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'Police are not responding as fast': Portlanders fear weekend violence is proof police are stretched too thin

In one shooting Sunday morning, police say someone fired five bullets into a car, narrowly missing the six-year-old girl who sat inside.

PORTLAND, Ore. — A six-year-old girl was nearly shot in Southeast Portland early Sunday morning, police said, noting the bullet that came closest actually lodged in the car seat behind her.

The shooter was driving by the victims, including the girl's mom and her mom's boyfriend, who sat in their own car near Southeast 162nd Avenue and Southeast Haig Street, investigators said in a press release.

The shooter fired at least five rounds total before driving away, according to the release.

Portland police said around 12:15 a.m., officers made contact with the victims and found damage on the car consistent with gunfire.

The girl, her mom and her mom's boyfriend are all unharmed, and police said they "had no idea" why they were targeted.

There is no suspect information at this time. Anyone with information can contact Assault Detectives at 503-823-0400 and reference case number 20-315551.

Credit: Courtesy: Portland Police/Victim
The victim's car pictured after a drive-by shooting involving a 6-year-old girl, her mom and mother's boyfriend just after midnight Oct. 18.

The drive-by Sunday was the latest in a string of violent incidents over the weekend, which including a stabbing near Southeast 174th Avenue and Southeast Alder Street on Saturday night that left a 15-year-old boy with serious injuries.

Police also sent out releases about two shootings in north Portland's Cully Neighborhood and another in the Centennial Neighborhood.

In those shootings, a total of two people were hurt.

In all of the weekend's cases, no one has been arrested.

Becky Mastne lives near Sunday's drive-by scene and said, sadly, the uptick in violence makes perfect sense.

"People are aware that police are not responding as fast," she said. "And while they're doing the best they can, I will give them that, it's kind of the consensus that the cops aren't going to show up."

Her frustrations are ringing throughout the city.

Amid a pandemic and months of nightly anti-police protests, police confirm response times, especially for low-level crimes, are up. And so is violence.

In September alone, Portland police responded to 110 shootings. In September of 2019, they responded to 32. That's a 243% increase. Shootings for the entire year are up 82% over 2019.

While it's a trend mirrored in other major cities nationwide, Portlanders have, for months, called for local officials to do more.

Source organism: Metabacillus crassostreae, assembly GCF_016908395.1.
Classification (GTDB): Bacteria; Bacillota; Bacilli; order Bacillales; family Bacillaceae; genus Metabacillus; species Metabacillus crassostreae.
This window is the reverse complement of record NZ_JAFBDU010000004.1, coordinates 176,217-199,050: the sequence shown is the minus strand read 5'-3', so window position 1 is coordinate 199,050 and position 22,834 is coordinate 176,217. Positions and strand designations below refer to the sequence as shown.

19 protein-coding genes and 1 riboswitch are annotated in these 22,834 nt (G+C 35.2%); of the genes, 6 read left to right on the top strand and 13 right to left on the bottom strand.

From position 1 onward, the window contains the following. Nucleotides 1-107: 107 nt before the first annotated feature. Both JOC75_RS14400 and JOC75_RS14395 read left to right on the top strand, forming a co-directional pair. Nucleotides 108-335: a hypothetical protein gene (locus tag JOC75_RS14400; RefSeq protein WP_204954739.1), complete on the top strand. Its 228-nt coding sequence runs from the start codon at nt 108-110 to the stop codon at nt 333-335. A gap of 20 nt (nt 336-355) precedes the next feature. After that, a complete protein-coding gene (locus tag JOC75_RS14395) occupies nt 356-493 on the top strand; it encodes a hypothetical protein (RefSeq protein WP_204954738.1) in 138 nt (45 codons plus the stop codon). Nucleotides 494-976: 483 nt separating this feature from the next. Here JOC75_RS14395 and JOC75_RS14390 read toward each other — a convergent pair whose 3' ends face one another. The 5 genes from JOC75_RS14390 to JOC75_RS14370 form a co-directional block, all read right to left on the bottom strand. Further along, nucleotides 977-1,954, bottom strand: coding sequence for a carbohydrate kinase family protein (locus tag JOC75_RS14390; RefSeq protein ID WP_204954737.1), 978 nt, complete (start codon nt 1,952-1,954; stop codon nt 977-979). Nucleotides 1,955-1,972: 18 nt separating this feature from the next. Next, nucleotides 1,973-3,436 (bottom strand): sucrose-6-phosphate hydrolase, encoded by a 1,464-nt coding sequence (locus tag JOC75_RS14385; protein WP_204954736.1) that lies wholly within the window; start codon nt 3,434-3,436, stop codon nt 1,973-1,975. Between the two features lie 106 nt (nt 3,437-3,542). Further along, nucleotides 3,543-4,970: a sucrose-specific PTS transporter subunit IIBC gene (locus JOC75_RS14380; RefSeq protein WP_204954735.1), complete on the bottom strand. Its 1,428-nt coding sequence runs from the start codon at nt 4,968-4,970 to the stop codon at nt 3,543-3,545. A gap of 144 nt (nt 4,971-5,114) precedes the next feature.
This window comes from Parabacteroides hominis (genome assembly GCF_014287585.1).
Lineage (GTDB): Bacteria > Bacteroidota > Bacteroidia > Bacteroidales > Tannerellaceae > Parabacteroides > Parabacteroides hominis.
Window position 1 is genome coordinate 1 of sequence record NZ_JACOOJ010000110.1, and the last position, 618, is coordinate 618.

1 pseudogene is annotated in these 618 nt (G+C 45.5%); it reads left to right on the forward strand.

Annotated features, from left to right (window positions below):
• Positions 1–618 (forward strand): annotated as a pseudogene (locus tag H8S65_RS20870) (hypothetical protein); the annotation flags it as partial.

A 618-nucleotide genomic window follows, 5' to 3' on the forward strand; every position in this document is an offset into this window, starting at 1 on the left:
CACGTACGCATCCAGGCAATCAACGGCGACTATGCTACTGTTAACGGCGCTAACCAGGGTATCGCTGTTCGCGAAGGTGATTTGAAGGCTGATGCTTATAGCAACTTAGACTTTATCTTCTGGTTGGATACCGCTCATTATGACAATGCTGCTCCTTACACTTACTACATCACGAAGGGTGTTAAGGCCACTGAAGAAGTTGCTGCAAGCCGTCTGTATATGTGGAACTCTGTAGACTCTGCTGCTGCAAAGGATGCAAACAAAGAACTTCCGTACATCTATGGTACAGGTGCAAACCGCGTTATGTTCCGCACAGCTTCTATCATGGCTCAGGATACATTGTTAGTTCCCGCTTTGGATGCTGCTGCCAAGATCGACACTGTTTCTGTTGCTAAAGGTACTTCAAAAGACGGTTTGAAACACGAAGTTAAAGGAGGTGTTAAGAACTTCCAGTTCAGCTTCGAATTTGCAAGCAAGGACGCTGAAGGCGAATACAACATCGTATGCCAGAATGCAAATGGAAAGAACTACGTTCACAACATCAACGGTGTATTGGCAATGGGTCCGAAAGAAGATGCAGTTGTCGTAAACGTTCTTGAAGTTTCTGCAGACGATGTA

"There is no cost you can put on a human life," said retired Assistant Police Chief Kevin Modica at a rally in August. "And I say to you, I demand of you, City of Portland, City of Portland police commissioner Ted Wheeler, City of Portland commissioners, the elected legislators of Multnomah County and Gresham, we demand of you to do your work. Do your work."

Much of the criticism is tied to the City Council this summer voting to slash the Portland Police Bureau's budget by $15 million and disband its Gun Violence Reduction Team (GVRT) after an audit showed officers on it disproportionately stopped Black drivers.

Months later, Mayor and police commissioner Ted Wheeler has said he's considering re-instating certain elements of that team.

In a statement Sunday, he called gun violence "a virus ravaging our community." 

He said the city's Office of Violence Prevention is reaching out to those affected by recent incidents, adding that the bureau "...is working with the Multnomah County District Attorney’s office to make arrests and prosecute those responsible for these tragic crimes.”

His opponent in next month's election, Sarah Iannarone, opposes bringing back the GVRT, which her campaign's website calls "a racially-biased program which community organizations lobbied to defund in the last budget cycle."

Iannarone argues, instead, the way to stop gun violence is to invest in education and economic opportunities for people of color, while enforcing existing gun regulation laws.

Meanwhile Sunday, public information officer Sergeant Kevin Allen sent KGW a statement.

"For some lower priority calls our response time can be lengthy and we recognize that can be frustrating," he wrote. "A violent crime in progress always is top priority ... PPB will absolutely show up."

Police noted in each press release, Crime Stoppers of Oregon offers cash rewards of up to $2,500 cash for information, reported to Crime Stoppers, that leads to an arrest in any unsolved felony crime and tipsters can remain anonymous.

Anyone with information regarding the weekend's incidents can call the above number or email crimetips@portlandoregon.gov

Correction: This story has been updated to reflect the child's correct age. Police initially reported the girl was 5.